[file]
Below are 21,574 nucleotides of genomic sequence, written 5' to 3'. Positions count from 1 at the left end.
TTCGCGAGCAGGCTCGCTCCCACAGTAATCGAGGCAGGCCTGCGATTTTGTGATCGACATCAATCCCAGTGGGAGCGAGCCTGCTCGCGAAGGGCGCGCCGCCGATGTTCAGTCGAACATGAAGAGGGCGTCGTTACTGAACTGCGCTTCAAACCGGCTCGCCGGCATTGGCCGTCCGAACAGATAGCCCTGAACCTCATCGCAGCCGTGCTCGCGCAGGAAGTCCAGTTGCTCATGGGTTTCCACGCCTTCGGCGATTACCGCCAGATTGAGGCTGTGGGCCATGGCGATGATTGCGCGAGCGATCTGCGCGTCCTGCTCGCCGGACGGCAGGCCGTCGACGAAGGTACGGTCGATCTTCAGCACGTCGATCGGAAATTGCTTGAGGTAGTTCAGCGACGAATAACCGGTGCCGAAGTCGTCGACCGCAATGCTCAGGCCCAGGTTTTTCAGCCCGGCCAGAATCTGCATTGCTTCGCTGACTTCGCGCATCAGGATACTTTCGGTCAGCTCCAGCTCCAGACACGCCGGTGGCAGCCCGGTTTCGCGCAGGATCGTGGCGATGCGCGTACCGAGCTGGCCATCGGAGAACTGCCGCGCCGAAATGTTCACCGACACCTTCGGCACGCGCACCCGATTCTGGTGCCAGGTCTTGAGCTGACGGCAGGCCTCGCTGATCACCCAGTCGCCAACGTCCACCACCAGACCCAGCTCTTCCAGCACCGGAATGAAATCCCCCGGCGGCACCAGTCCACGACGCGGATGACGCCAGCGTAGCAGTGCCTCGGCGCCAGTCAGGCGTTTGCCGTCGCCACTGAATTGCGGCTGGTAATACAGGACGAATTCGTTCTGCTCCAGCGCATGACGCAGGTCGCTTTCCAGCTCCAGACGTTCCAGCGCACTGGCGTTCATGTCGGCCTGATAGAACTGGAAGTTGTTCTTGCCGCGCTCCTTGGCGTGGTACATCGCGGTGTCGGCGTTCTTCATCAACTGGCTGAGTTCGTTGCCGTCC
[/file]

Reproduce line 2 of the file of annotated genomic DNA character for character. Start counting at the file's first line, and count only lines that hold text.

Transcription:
TTCGCGAGCAGGCTCGCTCCCACAGTAATCGAGGCAGGCCTGCGATTTTGTGATCGACATCAATCCCAGTGGGAGCGAGCCTGCTCGCGAAGGGCGCGCCGCCGATGTTCAGTCGAACATGAAGAGGGCGTCGTTACTGAACTGCGCTTCAAACCGGCTCGCCGGCATTGGCCGTCCGAACAGATAGCCCTGAACCTCATCGCAGCCGTGCTCGCGCAGGAAGTCCAGTTGCTCATGGGTTTCCACGCCTTCGGCGATTACCGCCAGATTGAGGCTGTGGGCCATGGCGATGATTGCGCGAGCGATCTGCGCGTCCTGCTCGCCGGACGGCAGGCCGTCGACGAAGGTACGGTCGATCTTCAGCACGTCGATCGGAAATTGCTTGAGGTAGTTCAGCGACGAATAACCGGTGCCGAAGTCGTCGACCGCAATGCTCAGGCCCAGGTTTTTCAGCCCGGCCAGAATCTGCATTGCTTCGCTGACTTCGCGCATCAGGATACTTTCGGTCAGCTCCAGCTCCAGACACGCCGGTGGCAGCCCGGTTTCGCGCAGGATCGTGGCGATGCGCGTACCGAGCTGGCCATCGGAGAACTGCCGCGCCGAAATGTTCACCGACACCTTCGGCACGCGCACCCGATTCTGGTGCCAGGTCTTGAGCTGACGGCAGGCCTCGCTGATCACCCAGTCGCCAACGTCCACCACCAGACCCAGCTCTTCCAGCACCGGAATGAAATCCCCCGGCGGCACCAGTCCACGACGCGGATGACGCCAGCGTAGCAGTGCCTCGGCGCCAGTCAGGCGTTTGCCGTCGCCACTGAATTGCGGCTGGTAATACAGGACGAATTCGTTCTGCTCCAGCGCATGACGCAGGTCGCTTTCCAGCTCCAGACGTTCCAGCGCACTGGCGTTCATGTCGGCCTGATAGAACTGGAAGTTGTTCTTGCCGCGCTCCTTGGCGTGGTACATCGCGGTGTCGGCGTTCTTCATCAACTGGCTGAGTTCGTTGCCGTCC